In our examination of the identity of the individual student and the way in which he/she connects to the wider Jewish community, we suggest starting with the subject of names.
Names are a key to identity, both individual and collective. Our name tends to be the first thing that we hear and - more often than not - the first word that we learn to say. Throughout our life, it is the root of our concept of self and our self-image. Our name is a way not only of expressing our individuality, but also of affirming ourselves as part of a wider group, be this family, tribe or people. The individual name that we are given at birth is only a part of the one that we earn for ourselves throughout our life: a name eventually comes to embody many associations that accumulate over the years. We speak of people as having a ‘good name’ or a ‘bad name.’ This midrash reflects this idea when it speaks of the three names that a person receives during his/her lifetime:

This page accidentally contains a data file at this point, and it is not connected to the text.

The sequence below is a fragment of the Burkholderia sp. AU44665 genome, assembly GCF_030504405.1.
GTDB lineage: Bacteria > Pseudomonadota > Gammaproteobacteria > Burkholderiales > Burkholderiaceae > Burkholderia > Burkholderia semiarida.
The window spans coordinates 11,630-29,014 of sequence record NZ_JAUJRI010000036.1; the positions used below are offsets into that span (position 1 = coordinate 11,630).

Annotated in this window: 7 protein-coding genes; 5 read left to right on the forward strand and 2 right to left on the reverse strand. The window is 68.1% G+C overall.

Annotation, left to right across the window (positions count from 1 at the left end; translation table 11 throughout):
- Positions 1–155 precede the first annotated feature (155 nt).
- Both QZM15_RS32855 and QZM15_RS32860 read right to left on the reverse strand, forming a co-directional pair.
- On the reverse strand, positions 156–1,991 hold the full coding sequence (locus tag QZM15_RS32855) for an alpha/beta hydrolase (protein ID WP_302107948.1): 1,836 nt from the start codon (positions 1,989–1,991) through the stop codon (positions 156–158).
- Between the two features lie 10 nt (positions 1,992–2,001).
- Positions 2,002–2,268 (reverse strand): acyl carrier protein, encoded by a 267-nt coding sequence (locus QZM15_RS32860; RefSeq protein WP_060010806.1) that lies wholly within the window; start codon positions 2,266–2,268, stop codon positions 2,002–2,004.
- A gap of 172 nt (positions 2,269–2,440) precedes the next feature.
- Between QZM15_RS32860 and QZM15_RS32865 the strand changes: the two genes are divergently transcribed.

There are three names by which a person is called:
One which his father and mother call him,
And one which people call him,
And one which he earns for himself.
The best of all is the one that he earns for himself.
The poet Zelda expanded this midrash, creating out of the concept the very powerful poem ??? ??? ?? ?? - Every Person Has a Name. Here she enumerates the parts of a person’s life and experience that create the name that he/she bears. Nonetheless, following the midrash, Zelda recognizes that the root of a person’s identity is - and remains - the name assigned at birth. She begins her observations with the comment that each person has a name that is given by God and by his/her parents. Other names will develop and will be grafted onto the original center, the name provided by the person’s parents. The midrash is surely correct, however, when it states that the best of all names is the one that a person earns alone.
The subject is more complex than this, however. The names that we confer on our children are not only a basis for their identity: they are first and foremost powerful statements of the parents’ identity.